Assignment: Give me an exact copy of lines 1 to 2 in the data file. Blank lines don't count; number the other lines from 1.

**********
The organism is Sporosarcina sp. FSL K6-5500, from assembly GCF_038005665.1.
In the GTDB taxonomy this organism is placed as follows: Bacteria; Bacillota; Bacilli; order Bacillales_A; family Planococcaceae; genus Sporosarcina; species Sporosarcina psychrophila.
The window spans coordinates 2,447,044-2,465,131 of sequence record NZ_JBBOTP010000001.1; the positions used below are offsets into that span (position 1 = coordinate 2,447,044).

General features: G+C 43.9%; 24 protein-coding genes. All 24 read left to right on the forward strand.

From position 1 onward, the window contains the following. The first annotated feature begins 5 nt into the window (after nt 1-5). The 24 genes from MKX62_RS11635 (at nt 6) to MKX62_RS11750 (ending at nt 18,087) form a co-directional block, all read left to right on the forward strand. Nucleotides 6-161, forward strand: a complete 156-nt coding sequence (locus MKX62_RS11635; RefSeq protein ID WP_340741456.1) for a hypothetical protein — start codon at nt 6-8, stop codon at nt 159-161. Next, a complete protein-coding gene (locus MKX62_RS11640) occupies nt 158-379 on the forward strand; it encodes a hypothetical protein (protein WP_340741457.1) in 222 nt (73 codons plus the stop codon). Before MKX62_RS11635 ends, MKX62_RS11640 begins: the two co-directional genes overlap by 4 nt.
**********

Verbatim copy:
The organism is Sporosarcina sp. FSL K6-5500, from assembly GCF_038005665.1.
In the GTDB taxonomy this organism is placed as follows: Bacteria; Bacillota; Bacilli; order Bacillales_A; family Planococcaceae; genus Sporosarcina; species Sporosarcina psychrophila.